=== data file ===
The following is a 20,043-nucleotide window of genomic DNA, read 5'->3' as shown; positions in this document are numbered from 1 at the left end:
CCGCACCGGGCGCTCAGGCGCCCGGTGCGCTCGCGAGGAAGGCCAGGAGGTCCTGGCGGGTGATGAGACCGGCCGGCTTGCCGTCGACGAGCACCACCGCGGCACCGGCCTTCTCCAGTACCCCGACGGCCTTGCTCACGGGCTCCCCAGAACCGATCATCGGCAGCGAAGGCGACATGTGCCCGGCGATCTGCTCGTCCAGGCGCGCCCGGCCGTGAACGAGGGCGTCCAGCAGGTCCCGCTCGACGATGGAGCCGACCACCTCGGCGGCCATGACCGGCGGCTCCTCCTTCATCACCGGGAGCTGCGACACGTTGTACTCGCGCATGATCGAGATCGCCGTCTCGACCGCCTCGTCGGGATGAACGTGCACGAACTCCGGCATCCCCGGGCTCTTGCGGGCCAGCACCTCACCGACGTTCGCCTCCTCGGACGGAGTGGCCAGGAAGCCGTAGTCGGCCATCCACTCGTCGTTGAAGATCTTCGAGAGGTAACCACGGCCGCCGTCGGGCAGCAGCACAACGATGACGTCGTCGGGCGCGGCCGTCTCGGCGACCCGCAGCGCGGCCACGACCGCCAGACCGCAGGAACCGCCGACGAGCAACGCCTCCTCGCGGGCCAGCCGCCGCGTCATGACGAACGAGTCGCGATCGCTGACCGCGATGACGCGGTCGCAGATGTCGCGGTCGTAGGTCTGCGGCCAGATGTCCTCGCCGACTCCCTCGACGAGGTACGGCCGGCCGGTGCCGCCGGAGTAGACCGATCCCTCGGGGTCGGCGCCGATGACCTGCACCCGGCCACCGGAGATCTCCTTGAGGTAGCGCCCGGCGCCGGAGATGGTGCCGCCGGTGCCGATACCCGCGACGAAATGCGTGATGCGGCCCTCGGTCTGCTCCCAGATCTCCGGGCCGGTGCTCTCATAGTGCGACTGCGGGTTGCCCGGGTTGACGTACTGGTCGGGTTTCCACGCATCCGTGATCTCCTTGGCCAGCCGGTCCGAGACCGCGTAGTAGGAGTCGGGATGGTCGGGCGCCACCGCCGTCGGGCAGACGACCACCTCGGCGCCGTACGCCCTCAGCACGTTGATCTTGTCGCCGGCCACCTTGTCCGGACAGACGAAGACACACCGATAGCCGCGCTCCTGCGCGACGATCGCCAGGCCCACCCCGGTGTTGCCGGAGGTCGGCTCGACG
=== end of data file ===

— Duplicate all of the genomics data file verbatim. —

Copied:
The following is a 20,043-nucleotide window of genomic DNA, read 5'->3' as shown; positions in this document are numbered from 1 at the left end:
CCGCACCGGGCGCTCAGGCGCCCGGTGCGCTCGCGAGGAAGGCCAGGAGGTCCTGGCGGGTGATGAGACCGGCCGGCTTGCCGTCGACGAGCACCACCGCGGCACCGGCCTTCTCCAGTACCCCGACGGCCTTGCTCACGGGCTCCCCAGAACCGATCATCGGCAGCGAAGGCGACATGTGCCCGGCGATCTGCTCGTCCAGGCGCGCCCGGCCGTGAACGAGGGCGTCCAGCAGGTCCCGCTCGACGATGGAGCCGACCACCTCGGCGGCCATGACCGGCGGCTCCTCCTTCATCACCGGGAGCTGCGACACGTTGTACTCGCGCATGATCGAGATCGCCGTCTCGACCGCCTCGTCGGGATGAACGTGCACGAACTCCGGCATCCCCGGGCTCTTGCGGGCCAGCACCTCACCGACGTTCGCCTCCTCGGACGGAGTGGCCAGGAAGCCGTAGTCGGCCATCCACTCGTCGTTGAAGATCTTCGAGAGGTAACCACGGCCGCCGTCGGGCAGCAGCACAACGATGACGTCGTCGGGCGCGGCCGTCTCGGCGACCCGCAGCGCGGCCACGACCGCCAGACCGCAGGAACCGCCGACGAGCAACGCCTCCTCGCGGGCCAGCCGCCGCGTCATGACGAACGAGTCGCGATCGCTGACCGCGATGACGCGGTCGCAGATGTCGCGGTCGTAGGTCTGCGGCCAGATGTCCTCGCCGACTCCCTCGACGAGGTACGGCCGGCCGGTGCCGCCGGAGTAGACCGATCCCTCGGGGTCGGCGCCGATGACCTGCACCCGGCCACCGGAGATCTCCTTGAGGTAGCGCCCGGCGCCGGAGATGGTGCCGCCGGTGCCGATACCCGCGACGAAATGCGTGATGCGGCCCTCGGTCTGCTCCCAGATCTCCGGGCCGGTGCTCTCATAGTGCGACTGCGGGTTGCCCGGGTTGACGTACTGGTCGGGTTTCCACGCATCCGTGATCTCCTTGGCCAGCCGGTCCGAGACCGCGTAGTAGGAGTCGGGATGGTCGGGCGCCACCGCCGTCGGGCAGACGACCACCTCGGCGCCGTACGCCCTCAGCACGTTGATCTTGTCGCCGGCCACCTTGTCCGGACAGACGAAGACACACCGATAGCCGCGCTCCTGCGCGACGATCGCCAGGCCCACCCCGGTGTTGCCGGAGGTCGGCTCGACG